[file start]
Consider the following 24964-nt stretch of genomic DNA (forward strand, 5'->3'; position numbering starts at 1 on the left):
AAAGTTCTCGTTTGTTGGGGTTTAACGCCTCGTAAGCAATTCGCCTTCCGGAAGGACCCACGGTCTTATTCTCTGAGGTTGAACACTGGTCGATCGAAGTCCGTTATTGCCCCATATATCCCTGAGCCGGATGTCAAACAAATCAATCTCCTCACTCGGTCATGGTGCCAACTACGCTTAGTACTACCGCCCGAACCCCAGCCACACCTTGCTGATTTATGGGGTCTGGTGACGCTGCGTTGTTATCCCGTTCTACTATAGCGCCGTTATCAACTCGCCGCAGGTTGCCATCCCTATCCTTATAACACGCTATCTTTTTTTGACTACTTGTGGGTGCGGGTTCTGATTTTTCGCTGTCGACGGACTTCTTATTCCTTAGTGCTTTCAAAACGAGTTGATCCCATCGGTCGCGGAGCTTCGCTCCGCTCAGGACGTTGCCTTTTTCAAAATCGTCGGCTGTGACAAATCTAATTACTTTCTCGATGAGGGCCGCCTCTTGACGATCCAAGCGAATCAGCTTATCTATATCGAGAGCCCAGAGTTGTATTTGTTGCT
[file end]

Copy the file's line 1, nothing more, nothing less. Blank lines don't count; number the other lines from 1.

Consider the following 24964-nt stretch of genomic DNA (forward strand, 5'->3'; position numbering starts at 1 on the left):